When you examine whether the acquisition of DirecTV was successful for AT&T, you have to start from the right place, and that’s where the two were back in May 2014 when the deal was announced, and we have regularly done that.
Last week AT&T came out with news that video customers would be down and this week it came out with financial figures that impressed pretty much no-one. AT&T investors are in for a long period of doubt, we suspect.
Not only were video customers down, but total mobile subs were only up 14,000 across the board, with more losses in postpaid than pre-paid gains. AT&T characterized this as gains for both pre-paid and postpaid, but with losses among resellers of some 394,000 mobile subscribers, with another 18,000 connected device subscribers being lost also.
But it’s the video subs that made the headlines. Back in May 2014, when the merger was announced, DirecTV had 20.2 million video subs and AT&T U-Verse had 5.85 million, a total over 26 million.
For a while there in Q4 2016, the two businesses combined looked like they would overhaul that 26 million number, but then began to falter. Today it has almost 1 million less video subscribers than when it announced the merger, and this includes 800,000 which are low paying DirecTV Now customers. Entertainment revenues have fallen since the merger was completed from a high of $9.6 billion in Q4 2016 to $9.2 billion when annualized. It is no longer something that AT&T can describe as being part of a “plan.”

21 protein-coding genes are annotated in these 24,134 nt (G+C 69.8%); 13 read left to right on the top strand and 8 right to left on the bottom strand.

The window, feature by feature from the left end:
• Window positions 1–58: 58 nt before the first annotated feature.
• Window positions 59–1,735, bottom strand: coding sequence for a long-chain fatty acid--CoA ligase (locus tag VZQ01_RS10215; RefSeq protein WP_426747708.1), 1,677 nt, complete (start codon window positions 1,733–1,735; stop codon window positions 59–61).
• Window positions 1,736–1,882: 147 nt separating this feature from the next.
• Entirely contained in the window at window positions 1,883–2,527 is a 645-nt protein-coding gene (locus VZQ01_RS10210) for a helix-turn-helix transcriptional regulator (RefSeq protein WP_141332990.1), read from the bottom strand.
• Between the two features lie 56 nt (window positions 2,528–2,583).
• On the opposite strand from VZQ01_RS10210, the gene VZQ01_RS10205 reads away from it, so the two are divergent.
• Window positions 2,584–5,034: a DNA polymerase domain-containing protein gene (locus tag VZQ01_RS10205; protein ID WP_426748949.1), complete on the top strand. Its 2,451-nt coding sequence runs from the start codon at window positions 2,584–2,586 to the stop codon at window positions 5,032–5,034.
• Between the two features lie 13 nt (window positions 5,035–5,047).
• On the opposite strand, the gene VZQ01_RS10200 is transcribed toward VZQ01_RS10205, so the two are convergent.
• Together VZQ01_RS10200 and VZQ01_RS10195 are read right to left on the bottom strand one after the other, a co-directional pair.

At best it can say that DirecTV Now customers are growing more rapidly, and it will be able to complete the transition over the next five years from a company with 26 million video paying an ARPU of $107 a month, to one with about 23 million with about 4.8 million of those paying a reduced ARPU of some $50 to $60 a month – a dramatic fall in revenue. We calculate that if this many customers slide towards DirecTV Now at $60, and that losses in video are sustained at the current level, then by 2021 AT&T Entertainment video revenues will fall by about $400 million each year, or by $2 billion over the entire period. Some merger.
At present it has managed to cope with reductions without there being a fall in EBITDA, but if revenues continue to fall at that rate, it will be tough to keep it quite so profitable.
AT&T also said that business solutions added 15,000 postpaid subscribers and 2.3 million connected devices in the third quarter. It also said that IoT devices were mostly now accounted for in Pre-paid, so actually its mobile subs ARPU will take a bit of a bashing once all of that comes home to roost. IoT and connected car connections are likely to bring in far less per connection going forwards.
On the good news front AT&T says it has passed 6 million homes with fiber, and if you look at DirecTV outside of the US, in Latin America it has gone since the merger was announced in May 2014 from 12.3 million to 13.5 million, and Sky Mexico which it part owns, has gone from 6.5 million subs to 8 million.
It is understood that permission to acquire Time Warner has been made dependent upon AT&T selling off its Latam video assets, by both Brazil and Mexico. It can perhaps argue the case on those, because in those territories it is up against America Movil, which owns assets in both video and cellular. But the likely outcome is that AT&T will sell off some, if not all of its Latin American pay TV assets to local interests, and use the money to pay down debt.
Video subs are not the only potential bad news, as AT&T launches the iPhone X this week, accompanied by rumors that Apple can only make about half of the devices it forecast, due to parts shortages. Given that almost no-one is going for the Apple 8 as an interim, that means phone upgrades may not be so plentiful in AT&T’s next quarter.